When the “Wenger Out Brigade” critique the legendary yet often berated Arsѐne Wenger, one of the biggest criticisms lodged against the gaffer is his seemingly never ending inability to replace good players effectively after they depart the club; most of the lads choose to depart for increased remuneration or the lure of more prestige, some actually find a combination of both where they end up while others barely reach the heights that they did under the tutelage of Le Prof. For all the aesthetically pleasing attacking football that The Gunners are renowned for playing, they are also infamous for having a soft underbelly and being exceedingly naive defensively; this reputation of naive playing style and a lack of defensive application seems to have coincided with the departure of the technically and physically balanced old guard and the emergence of the smaller and more technically inclined midfielders coming into the engine room of the side. When Cesc Fàbregas broke into the Arsenal side as a fresh faced and gel haired teenager, the lad had colossal men like Patrick Vieira and Gilberto Silva to protect and guide him on and off the field; when one considers how a talented teenager like Gideon Zelalem has to look towards “defensive midfielders” like Mikel Arteta and Mathieu Flamini for leadership and protection, the grave nature of the predicament seems even more startling than many of the “Arsѐne Knows Best” clan members would like to admit.
As per the usual, Arsenal were linked with an approximated 50 players during the past two transfer windows, it was worth noting just how many of those linked player were defensively inclined footballers; it has become all too apparent that Arsenal could actually become an elite level side again, if their defence can be elevated to match their impressive offence and the side reaches an equilibrium between defence and attack. Starting with Sami Khedira and Morgan Schneiderlin, the rumour mill continued to work overtime by going on to link promising mid-level talents like Victor Wanyama and William Carvalho before running out of steam when they started punting for Cheick Tioté and the return of Alexandre Song; regardless of how laughable some of the speculation ended up looking, there is no denying the fact that Arsenal could not expect to even retain their Top 4 Trophy with Flamini and Arteta defending their already frail looking defensive line.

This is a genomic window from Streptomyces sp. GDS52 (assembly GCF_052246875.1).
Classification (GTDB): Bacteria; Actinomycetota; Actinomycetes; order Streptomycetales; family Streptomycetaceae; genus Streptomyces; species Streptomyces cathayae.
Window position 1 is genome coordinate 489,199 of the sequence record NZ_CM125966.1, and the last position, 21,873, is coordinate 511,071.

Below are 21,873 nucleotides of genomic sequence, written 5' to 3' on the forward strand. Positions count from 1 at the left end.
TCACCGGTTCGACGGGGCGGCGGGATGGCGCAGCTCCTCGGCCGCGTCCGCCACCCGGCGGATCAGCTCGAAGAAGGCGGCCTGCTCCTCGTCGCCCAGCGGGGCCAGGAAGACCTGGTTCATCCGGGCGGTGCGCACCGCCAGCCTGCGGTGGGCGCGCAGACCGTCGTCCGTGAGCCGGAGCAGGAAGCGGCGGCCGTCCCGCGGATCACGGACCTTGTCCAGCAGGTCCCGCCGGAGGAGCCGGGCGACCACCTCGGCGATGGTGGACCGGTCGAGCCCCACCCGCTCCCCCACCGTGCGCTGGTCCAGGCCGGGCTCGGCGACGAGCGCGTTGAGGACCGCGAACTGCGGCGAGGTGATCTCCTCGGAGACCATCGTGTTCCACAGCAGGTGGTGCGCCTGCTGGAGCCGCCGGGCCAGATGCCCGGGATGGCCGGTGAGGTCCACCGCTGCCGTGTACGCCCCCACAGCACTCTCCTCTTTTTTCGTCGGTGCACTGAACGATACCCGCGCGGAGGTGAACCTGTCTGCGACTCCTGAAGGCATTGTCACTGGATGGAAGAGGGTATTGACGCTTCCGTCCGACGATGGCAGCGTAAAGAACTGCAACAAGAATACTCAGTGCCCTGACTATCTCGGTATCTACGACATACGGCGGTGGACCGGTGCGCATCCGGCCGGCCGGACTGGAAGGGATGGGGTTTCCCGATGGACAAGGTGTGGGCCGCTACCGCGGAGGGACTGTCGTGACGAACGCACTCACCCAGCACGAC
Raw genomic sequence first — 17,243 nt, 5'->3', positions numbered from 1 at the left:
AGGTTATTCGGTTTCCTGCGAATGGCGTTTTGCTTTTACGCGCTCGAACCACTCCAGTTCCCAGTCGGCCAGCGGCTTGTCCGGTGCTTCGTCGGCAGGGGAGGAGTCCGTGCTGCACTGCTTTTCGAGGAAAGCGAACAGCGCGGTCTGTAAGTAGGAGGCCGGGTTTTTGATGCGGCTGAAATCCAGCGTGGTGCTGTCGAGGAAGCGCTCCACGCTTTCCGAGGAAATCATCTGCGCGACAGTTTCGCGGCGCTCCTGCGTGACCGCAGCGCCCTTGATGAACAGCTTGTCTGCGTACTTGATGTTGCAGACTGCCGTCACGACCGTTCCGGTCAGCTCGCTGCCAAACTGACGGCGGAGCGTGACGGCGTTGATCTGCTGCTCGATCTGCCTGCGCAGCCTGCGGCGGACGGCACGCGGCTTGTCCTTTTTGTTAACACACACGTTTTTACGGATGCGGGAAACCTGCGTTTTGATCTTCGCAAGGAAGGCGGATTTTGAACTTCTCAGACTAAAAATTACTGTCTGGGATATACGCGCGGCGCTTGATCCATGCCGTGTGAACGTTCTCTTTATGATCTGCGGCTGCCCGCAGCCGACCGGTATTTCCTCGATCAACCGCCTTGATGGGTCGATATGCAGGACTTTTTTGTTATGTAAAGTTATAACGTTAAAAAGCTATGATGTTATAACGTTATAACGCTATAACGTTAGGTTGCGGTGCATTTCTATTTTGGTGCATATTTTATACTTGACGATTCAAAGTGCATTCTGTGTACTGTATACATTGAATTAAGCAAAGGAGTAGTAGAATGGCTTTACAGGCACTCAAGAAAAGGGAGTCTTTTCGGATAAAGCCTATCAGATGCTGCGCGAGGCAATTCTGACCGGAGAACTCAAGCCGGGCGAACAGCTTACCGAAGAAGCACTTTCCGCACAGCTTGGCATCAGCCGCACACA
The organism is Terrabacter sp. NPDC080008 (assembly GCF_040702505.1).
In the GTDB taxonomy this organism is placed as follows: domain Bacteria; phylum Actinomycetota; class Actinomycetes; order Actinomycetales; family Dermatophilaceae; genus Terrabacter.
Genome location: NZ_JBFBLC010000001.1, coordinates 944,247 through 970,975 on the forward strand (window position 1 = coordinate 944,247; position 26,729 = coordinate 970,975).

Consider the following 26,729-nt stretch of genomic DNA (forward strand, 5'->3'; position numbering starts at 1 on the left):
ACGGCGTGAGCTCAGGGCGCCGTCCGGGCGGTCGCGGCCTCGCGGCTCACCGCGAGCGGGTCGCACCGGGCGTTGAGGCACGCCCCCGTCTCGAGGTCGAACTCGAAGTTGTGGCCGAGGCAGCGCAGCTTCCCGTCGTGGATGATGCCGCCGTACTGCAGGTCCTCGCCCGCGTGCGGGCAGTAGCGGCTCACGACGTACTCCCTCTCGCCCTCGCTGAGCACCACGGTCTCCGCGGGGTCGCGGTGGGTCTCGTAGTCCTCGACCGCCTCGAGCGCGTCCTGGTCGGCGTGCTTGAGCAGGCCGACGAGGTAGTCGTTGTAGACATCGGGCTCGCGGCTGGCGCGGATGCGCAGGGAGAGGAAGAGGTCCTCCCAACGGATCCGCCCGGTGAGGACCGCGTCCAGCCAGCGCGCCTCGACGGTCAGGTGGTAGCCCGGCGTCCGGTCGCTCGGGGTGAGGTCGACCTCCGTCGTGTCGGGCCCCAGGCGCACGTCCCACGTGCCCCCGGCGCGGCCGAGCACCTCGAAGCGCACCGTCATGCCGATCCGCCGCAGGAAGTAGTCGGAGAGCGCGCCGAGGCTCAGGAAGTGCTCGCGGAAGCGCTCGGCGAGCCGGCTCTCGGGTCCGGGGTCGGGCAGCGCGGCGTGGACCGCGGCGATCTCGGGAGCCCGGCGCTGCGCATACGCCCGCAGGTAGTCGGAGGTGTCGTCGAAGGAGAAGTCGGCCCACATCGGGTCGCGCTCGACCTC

Once in a while, Wenger does show flashes of the genius he used to exude every time one saw him; recalling Francis Coquelin from his loan spell at Charlton Athletic while the entire football fraternity was berating the gaffer for not going into the market to sign a half-decent defensive midfielder to add some spine to their side was a stroke of genius. Very few lads with 7 months to run on their contracts at a big side like Arsenal, while being farmed out on another loan move, would go to bed harbouring hopes of establishing themselves as a fixture in the midfield of their parent club; but then again, not many young lads have had to go down the route that Francis has taken to become the player he is today. I am personally of the belief that continuous loan moves to varying leagues, clubs and countries have the ability to destroy a talented young player and the confidence they have in their abilities, yet Coquelin took those loan moves as an opportunity to develop a more well-rounded game and hone his ability to defend first before looking to help launch attacks like an Arsenal player ought to do.
Since his return to London Colney, the Naval born anchorman has looked like a mature version of the seventeen year old lad that first landed in London with the hopes of becoming the next successful Frenchman to play in midfield for Arsenal; after years in and out of the first team setup, the lad now seems built for the task at hand as the young man entrusted with playing in a role and performing a duty that men 8 years his senior have constantly failed to execute to the high level that The Gooners had grown accustomed to in the previous, more successful, era. Having bulked up a lot since his formative days, Francis now seems more confident in the tackle and far more alert of what is required of him as an anchorman; the former French youth international is now comfortable staying back and allowing the game to happen ahead of him and waiting to clean up defensively or aid in the recycling of the ball after a move breaks down instead of rushing to get involved and leaving the defence exposed to a swift transition from the opposition.
That brief stint on loan at Charlton Athletic proved to be vital for Francis as he was match sharp and competitive when he was recalled during the often predictable Arsenal injury crisis that hit the side right before the busy December period; since his arrival back into the side, Coquelin has looked increasingly like the solution that Arsenal have needed for years in that defensive midfield role. Arsѐne Wenger went on record to refer to the lad as, “an internal solution to the midfield problem”; we at GSV feel as if we couldn’t have summed it up better ourselves and Bob’s your Hellenic FC adoring Oom.